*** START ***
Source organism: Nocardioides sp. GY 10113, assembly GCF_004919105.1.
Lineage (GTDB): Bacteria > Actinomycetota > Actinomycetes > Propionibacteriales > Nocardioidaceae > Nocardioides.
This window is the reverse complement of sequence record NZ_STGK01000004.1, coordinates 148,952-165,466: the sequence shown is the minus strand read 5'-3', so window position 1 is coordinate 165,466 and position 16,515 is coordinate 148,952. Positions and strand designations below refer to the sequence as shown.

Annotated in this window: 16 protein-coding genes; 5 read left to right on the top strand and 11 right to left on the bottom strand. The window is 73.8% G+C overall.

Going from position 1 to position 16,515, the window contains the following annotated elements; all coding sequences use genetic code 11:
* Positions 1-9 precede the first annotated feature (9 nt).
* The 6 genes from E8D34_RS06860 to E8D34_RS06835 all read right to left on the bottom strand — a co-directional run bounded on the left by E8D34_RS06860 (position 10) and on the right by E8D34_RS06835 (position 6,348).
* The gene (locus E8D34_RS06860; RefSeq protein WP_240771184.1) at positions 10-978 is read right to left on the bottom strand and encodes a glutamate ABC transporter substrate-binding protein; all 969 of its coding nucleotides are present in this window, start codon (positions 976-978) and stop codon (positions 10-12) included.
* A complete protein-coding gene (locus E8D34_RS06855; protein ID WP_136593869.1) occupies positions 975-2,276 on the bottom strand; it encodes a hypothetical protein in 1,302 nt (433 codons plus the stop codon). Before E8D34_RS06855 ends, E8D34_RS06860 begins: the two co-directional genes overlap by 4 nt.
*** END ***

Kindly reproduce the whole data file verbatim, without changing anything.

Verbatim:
Source organism: Nocardioides sp. GY 10113, assembly GCF_004919105.1.
Lineage (GTDB): Bacteria > Actinomycetota > Actinomycetes > Propionibacteriales > Nocardioidaceae > Nocardioides.
This window is the reverse complement of sequence record NZ_STGK01000004.1, coordinates 148,952-165,466: the sequence shown is the minus strand read 5'-3', so window position 1 is coordinate 165,466 and position 16,515 is coordinate 148,952. Positions and strand designations below refer to the sequence as shown.

Annotated in this window: 16 protein-coding genes; 5 read left to right on the top strand and 11 right to left on the bottom strand. The window is 73.8% G+C overall.

Going from position 1 to position 16,515, the window contains the following annotated elements; all coding sequences use genetic code 11:
* Positions 1-9 precede the first annotated feature (9 nt).
* The 6 genes from E8D34_RS06860 to E8D34_RS06835 all read right to left on the bottom strand — a co-directional run bounded on the left by E8D34_RS06860 (position 10) and on the right by E8D34_RS06835 (position 6,348).
* The gene (locus E8D34_RS06860; RefSeq protein WP_240771184.1) at positions 10-978 is read right to left on the bottom strand and encodes a glutamate ABC transporter substrate-binding protein; all 969 of its coding nucleotides are present in this window, start codon (positions 976-978) and stop codon (positions 10-12) included.
* A complete protein-coding gene (locus E8D34_RS06855; protein ID WP_136593869.1) occupies positions 975-2,276 on the bottom strand; it encodes a hypothetical protein in 1,302 nt (433 codons plus the stop codon). Before E8D34_RS06855 ends, E8D34_RS06860 begins: the two co-directional genes overlap by 4 nt.